Citation: MujoLila. "Managing My Borderline Personality Disorder: An Experience with LSD (exp111231)". Erowid.org. Nov 14, 2017. erowid.org/exp/111231
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LSD for Borderline Personality Disorder
While this is ostensibly an LSD report (because LSD is the only one that worked...), this is really more of a ďtripping with Borderline Personality DisorderĒ report, sort of a general retrospective on my drug use generally and how it has impacted my mood disorder. I've had 80 or so LSD experiences, and 30-40 each with mushrooms, DMT, and MDMA, as well as a handful of experiences with Shulgin analogues, bridgesii cactus, 5-meo-dmt (ugh), and salvia (double ugh).
Iíve struggled with extreme emotions since puberty, only getting a Borderline Personality Disorder diagnosis in my late 20s. The main symptoms are intense mood swings featuring sudden bursts of rage and overwhelming loneliness/hopelessness and a total inability to manage interpersonal relationships over the long haul. My life is kind of a shitshow, and I try to keep a lot of my friendships superficial. Iíve never been in a long term relationship and I hardly ever date. Spending time with people is incredibly frustrating for me, a lot of work with minimal pay-off (and no, I am not autistic).
I have tried working with a half dozen different therapists over the last 7 years, have been practicing yoga for 12 years, and meditation for 5 or 6. Itís all been baby steps. None of it has a particularly profound effect.
But LSD was different. The first time I took LSD in college (about 12 years ago), a ray of sunshine broke through the clouds of my mind and pierced my heart.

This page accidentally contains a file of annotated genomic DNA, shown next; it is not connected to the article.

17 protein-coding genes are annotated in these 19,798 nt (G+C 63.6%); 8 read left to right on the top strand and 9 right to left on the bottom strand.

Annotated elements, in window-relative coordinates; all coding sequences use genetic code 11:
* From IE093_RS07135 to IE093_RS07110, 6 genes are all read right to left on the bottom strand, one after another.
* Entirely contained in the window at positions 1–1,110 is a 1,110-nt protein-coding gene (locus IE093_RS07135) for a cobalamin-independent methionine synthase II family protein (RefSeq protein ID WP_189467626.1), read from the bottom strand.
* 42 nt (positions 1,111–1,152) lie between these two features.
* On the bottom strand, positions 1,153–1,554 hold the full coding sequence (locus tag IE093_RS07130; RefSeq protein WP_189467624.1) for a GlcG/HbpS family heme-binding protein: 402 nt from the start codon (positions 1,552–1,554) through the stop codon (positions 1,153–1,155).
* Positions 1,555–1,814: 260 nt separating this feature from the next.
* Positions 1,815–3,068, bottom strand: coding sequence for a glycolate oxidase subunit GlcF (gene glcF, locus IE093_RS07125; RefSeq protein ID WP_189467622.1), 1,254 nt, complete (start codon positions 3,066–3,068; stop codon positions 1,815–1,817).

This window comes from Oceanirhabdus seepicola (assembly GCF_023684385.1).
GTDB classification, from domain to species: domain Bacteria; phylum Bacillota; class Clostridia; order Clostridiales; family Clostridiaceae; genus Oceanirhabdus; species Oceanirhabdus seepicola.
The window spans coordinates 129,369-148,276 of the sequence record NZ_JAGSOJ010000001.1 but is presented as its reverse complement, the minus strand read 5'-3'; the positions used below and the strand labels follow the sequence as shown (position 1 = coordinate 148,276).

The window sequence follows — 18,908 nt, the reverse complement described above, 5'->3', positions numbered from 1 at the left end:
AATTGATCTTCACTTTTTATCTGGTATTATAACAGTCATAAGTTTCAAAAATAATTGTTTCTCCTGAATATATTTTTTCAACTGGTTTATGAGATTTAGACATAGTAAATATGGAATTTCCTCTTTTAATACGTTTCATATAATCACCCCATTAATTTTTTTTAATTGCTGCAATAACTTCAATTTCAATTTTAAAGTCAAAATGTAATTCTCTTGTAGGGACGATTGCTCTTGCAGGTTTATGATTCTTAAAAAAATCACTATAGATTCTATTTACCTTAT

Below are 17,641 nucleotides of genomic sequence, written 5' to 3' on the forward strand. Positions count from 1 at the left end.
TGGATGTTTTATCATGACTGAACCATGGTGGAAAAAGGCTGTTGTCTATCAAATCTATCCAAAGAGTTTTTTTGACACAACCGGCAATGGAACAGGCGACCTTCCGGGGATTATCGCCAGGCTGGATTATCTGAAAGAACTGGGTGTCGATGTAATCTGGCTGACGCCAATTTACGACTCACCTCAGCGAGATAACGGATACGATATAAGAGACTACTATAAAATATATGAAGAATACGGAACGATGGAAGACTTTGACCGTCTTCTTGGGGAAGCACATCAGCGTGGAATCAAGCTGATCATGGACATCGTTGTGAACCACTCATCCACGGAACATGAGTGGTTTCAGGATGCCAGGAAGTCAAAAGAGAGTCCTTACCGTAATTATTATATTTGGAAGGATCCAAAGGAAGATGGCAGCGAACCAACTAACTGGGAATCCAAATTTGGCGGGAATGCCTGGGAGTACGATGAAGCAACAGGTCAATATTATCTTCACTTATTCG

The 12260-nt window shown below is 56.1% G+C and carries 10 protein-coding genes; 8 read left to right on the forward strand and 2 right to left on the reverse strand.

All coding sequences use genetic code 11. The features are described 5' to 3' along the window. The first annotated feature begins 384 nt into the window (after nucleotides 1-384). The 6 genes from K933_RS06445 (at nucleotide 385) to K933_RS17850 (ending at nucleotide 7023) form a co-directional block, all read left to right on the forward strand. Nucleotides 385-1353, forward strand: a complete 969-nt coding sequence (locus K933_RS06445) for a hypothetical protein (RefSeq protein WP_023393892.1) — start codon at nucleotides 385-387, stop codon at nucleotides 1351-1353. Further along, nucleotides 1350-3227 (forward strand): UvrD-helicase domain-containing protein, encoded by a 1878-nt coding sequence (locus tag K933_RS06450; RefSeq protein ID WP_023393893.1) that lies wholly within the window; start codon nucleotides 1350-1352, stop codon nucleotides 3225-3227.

The first time I took LSD in college (about 12 years ago), a ray of sunshine broke through the clouds of my mind and pierced my heart.
I was never the same again. Friends and family all commented how different I seemed, how much more happy and full of life I seemed. Of course, eventually the sunshine faded, but knowing that it could exist changed my life forever. It was not my first trip, but it was the trip that cemented psychedelic use into my lifestyle.
However, none of the psychedelics and psychoactives I have used compare to LSD, in terms of managing my BPD symptoms. Consistently, over the years, LSD has invariably been the most positive available experience to me (I donít mean psychedelic experience here, I mean experience), and, if I get the dose right, LSD eliminates my symptoms for days afterwards, sometimes up to two weeks. And unlike many of the others I have used (looking at you MDMA
, and you too DMT), there is no crash as the symptoms suddenly and aggressively return five days later. With LSD, I am slowly and gently returned to baseline over a period of days without a shock to my system.
There are a few catches (outside of the illegality and inconsistent availability of LSD).
Most importantly, I have to get a high enough dose. I seem to need at least 250 ug. Thatís obviously a ballpark figure, and while I know that itís impossible to really know how many mics is on a sheet of street blotter, Iíve been eating this stuff and reading enough experience reports to feel comfortable making that guess. I have to get safely over a certain hurdle, to a place where the rigidness of my personality dissolves and my usual materialistic priorities seem hilariously misguided. I donít necessarily have to be high-fiving God while trans-dimensional elves paint me with colors Iíve never seen before. I just need to snap out of my usual thought patterns, and (unless the blotter is strong) one or two tabs just doesnít cut it. I donít think Iíve ever taken more than 400 ug, and Iím very curious to find out what would happen if I did. I tend to err on the side of caution because Iíve never had an opportunity to take LSD with a sitter. I have, however, taken MDMA and a number of other psychedelics with a (bad) sitter, and it was terrible, verging on traumatizing. Maybe Iím better off flying solo. Anyway, if I donít cross that threshold, the experience, while enjoyable, doesnít really do me any favors. My symptoms come back pretty much as soon as the acid wears off (but not too aggressively, not like the legendary MDMA crash). But if I pass the threshold, I will feel fine for at least a week.